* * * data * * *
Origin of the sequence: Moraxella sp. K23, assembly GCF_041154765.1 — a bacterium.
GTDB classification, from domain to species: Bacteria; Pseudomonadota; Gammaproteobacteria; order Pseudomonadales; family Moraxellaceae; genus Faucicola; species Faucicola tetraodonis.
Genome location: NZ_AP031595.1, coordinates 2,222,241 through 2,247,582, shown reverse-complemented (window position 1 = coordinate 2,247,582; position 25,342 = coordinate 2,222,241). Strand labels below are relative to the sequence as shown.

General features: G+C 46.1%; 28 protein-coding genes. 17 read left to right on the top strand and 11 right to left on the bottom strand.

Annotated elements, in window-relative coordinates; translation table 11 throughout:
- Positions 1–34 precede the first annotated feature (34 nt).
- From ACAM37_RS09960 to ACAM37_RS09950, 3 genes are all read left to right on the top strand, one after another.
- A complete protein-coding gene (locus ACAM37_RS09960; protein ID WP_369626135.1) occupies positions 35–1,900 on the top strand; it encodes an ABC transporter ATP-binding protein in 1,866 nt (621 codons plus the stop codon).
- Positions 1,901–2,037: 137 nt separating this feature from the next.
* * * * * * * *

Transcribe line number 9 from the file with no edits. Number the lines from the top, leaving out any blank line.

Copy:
- Positions 1,901–2,037: 137 nt separating this feature from the next.